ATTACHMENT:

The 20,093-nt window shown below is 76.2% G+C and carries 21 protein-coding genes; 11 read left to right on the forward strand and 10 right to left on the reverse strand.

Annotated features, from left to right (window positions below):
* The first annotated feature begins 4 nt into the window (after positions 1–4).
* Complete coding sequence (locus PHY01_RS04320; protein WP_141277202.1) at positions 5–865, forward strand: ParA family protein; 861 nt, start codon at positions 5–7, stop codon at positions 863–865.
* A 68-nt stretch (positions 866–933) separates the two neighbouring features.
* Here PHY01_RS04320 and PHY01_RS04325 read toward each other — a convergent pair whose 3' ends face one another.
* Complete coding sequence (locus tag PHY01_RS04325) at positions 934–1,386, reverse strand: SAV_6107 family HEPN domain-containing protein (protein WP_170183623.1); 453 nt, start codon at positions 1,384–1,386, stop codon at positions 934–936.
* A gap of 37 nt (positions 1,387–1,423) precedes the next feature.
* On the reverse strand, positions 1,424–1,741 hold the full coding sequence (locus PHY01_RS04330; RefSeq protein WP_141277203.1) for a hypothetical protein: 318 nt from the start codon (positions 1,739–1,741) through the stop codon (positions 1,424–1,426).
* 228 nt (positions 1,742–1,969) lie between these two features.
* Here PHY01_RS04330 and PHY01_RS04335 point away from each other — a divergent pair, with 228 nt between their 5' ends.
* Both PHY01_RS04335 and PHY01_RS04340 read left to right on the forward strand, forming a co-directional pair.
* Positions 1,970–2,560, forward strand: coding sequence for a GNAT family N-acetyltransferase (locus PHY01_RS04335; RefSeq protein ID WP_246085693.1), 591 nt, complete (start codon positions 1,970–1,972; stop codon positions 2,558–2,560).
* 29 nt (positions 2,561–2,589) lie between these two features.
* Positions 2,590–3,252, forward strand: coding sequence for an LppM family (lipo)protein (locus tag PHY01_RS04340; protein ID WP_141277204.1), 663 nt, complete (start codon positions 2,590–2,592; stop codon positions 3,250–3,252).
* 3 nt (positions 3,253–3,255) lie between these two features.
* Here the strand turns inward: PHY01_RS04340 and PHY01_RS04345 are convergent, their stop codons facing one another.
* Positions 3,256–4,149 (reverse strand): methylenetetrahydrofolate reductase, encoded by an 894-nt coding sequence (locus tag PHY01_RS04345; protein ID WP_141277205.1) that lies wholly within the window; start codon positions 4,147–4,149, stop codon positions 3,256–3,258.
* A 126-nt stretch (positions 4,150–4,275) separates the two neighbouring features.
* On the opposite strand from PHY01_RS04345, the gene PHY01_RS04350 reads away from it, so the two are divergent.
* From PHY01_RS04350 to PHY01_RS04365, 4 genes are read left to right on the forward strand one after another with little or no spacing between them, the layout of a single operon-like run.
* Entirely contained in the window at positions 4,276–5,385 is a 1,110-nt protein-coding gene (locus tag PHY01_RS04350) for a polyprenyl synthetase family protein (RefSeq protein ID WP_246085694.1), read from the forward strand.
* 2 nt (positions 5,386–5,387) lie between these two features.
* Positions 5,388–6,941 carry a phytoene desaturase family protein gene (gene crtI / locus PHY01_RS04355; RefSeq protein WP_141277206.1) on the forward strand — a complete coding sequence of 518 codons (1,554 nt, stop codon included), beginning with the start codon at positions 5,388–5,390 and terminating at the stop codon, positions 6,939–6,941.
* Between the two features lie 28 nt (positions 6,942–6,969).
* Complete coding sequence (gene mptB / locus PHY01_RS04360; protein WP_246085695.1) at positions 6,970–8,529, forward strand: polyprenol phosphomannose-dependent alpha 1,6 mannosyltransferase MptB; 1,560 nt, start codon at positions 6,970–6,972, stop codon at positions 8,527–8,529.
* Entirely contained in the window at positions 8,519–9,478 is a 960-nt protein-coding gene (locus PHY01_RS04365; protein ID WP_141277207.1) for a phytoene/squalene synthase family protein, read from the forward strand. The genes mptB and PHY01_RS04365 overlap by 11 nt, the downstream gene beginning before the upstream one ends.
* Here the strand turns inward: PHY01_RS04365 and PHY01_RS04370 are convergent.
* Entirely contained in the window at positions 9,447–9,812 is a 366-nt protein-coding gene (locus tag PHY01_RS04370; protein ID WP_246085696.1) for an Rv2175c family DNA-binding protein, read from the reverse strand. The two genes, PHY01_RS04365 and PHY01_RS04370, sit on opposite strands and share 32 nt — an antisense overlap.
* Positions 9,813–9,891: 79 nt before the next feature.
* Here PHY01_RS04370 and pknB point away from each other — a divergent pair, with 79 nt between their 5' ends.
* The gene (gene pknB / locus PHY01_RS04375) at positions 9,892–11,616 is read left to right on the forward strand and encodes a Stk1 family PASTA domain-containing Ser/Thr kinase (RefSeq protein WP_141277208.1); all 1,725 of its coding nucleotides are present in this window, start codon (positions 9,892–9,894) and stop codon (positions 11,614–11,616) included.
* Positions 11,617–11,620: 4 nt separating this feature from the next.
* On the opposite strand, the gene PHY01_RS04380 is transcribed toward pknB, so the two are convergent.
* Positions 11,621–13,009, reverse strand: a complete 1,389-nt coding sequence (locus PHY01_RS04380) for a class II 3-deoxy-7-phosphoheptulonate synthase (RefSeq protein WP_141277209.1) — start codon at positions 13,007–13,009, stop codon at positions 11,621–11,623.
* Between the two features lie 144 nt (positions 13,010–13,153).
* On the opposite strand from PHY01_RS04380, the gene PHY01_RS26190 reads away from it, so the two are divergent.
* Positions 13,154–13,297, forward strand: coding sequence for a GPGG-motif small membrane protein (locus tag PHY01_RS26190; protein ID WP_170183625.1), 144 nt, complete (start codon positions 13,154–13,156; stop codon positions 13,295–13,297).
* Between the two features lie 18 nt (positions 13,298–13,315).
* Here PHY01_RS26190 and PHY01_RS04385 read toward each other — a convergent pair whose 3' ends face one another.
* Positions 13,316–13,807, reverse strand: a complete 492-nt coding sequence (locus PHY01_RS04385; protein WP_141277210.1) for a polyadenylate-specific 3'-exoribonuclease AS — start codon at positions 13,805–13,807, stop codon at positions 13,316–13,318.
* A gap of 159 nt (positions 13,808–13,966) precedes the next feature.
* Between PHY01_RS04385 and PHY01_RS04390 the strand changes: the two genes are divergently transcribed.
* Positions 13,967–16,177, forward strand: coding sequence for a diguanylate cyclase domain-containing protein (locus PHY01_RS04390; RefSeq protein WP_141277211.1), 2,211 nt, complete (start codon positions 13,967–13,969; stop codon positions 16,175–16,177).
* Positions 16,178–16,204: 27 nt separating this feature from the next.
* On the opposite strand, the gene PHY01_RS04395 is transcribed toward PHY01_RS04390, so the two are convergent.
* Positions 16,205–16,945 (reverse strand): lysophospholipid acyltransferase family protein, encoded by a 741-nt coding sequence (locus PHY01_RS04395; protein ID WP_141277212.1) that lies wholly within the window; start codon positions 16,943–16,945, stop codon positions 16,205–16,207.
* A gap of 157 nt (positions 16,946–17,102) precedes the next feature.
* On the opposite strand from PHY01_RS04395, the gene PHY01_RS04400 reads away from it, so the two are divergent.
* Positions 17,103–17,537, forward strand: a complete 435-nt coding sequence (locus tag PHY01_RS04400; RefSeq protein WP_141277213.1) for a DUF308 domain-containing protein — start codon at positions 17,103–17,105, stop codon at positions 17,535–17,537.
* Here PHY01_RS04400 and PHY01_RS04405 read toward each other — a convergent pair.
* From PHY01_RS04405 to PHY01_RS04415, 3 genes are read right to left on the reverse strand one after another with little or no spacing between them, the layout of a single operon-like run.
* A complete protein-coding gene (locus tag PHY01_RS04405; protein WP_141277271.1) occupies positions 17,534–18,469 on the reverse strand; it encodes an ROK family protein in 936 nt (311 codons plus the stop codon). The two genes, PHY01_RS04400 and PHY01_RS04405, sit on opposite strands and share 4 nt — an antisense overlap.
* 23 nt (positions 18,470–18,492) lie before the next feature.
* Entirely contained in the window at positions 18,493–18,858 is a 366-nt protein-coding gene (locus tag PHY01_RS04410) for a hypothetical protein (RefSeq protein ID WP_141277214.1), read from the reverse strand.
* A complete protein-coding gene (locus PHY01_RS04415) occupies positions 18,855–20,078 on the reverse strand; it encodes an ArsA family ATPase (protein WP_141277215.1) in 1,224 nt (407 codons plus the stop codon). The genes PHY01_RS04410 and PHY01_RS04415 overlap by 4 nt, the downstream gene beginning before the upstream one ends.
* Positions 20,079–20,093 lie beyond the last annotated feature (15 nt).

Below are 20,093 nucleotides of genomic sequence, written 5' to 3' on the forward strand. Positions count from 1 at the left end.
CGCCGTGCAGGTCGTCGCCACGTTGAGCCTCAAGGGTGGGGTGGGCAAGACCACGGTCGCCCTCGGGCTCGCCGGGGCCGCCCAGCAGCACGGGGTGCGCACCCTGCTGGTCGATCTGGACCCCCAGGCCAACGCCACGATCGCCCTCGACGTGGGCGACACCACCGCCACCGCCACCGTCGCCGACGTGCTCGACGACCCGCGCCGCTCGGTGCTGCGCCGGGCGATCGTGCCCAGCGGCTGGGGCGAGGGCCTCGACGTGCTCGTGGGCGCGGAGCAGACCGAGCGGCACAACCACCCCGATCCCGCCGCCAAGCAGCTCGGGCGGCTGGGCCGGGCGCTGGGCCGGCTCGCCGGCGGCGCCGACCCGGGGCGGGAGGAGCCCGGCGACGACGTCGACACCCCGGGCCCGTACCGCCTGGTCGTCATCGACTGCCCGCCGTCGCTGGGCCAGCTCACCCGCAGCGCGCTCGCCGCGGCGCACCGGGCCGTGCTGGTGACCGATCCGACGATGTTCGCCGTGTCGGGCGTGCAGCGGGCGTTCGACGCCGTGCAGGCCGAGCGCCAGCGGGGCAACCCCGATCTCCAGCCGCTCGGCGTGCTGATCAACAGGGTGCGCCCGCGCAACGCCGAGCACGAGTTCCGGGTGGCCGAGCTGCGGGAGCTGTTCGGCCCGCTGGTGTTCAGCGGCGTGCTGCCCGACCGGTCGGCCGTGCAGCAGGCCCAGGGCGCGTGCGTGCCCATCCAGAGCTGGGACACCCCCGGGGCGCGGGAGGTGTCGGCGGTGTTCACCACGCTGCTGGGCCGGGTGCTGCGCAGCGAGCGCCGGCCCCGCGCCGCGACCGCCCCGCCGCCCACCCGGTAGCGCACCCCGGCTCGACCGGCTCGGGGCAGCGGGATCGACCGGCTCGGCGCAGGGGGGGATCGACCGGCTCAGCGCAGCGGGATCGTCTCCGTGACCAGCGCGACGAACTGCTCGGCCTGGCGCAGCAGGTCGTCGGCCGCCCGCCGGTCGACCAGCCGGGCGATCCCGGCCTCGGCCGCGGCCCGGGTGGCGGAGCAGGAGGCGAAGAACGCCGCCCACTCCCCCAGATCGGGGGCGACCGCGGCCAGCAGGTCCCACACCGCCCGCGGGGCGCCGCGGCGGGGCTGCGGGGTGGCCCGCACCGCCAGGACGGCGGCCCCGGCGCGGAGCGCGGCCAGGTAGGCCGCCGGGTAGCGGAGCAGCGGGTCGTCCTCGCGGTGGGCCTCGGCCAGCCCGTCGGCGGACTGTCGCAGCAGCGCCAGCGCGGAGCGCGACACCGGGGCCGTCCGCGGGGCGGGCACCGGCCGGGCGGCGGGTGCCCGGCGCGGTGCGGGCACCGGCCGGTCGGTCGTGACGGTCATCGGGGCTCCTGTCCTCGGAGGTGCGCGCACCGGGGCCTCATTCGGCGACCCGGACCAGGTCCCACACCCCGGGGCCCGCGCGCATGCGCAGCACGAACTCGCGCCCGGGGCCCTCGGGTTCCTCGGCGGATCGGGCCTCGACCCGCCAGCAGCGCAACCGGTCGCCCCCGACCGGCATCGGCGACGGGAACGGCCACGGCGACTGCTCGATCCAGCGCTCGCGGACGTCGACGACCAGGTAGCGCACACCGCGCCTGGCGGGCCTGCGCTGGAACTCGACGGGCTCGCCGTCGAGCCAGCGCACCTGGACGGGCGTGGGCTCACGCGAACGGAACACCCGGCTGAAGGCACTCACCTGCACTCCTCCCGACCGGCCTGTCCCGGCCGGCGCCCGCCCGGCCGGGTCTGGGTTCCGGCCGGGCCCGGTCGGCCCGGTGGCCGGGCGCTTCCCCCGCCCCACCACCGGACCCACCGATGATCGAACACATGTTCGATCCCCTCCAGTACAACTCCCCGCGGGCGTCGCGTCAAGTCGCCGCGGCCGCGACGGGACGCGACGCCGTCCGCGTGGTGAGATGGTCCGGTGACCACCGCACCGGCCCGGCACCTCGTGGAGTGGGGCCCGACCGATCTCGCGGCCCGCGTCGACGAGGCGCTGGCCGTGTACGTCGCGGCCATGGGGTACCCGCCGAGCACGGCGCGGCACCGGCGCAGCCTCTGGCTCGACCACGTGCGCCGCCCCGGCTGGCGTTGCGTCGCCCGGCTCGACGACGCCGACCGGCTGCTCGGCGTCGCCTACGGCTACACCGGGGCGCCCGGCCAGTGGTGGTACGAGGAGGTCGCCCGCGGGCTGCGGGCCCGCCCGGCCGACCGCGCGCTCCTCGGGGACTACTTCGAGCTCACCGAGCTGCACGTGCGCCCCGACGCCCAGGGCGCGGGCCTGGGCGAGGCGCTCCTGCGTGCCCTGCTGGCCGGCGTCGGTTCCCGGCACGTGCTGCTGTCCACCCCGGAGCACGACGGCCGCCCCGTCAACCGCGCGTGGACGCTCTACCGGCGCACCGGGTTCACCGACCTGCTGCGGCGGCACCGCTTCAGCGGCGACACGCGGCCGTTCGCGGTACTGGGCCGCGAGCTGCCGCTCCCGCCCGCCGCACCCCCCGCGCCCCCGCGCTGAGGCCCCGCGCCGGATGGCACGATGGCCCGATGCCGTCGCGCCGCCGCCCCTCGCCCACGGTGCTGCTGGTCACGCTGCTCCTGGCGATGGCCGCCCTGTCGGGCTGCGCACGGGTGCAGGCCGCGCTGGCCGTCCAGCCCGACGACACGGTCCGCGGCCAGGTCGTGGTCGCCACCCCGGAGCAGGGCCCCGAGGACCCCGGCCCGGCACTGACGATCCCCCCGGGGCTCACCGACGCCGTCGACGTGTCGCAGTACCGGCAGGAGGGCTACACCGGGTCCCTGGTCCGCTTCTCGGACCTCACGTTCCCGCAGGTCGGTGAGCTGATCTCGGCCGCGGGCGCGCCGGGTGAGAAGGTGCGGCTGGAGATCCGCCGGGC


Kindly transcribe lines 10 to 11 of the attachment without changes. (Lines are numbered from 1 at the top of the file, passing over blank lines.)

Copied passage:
* 228 nt (positions 1,742–1,969) lie between these two features.
* Here PHY01_RS04330 and PHY01_RS04335 point away from each other — a divergent pair, with 228 nt between their 5' ends.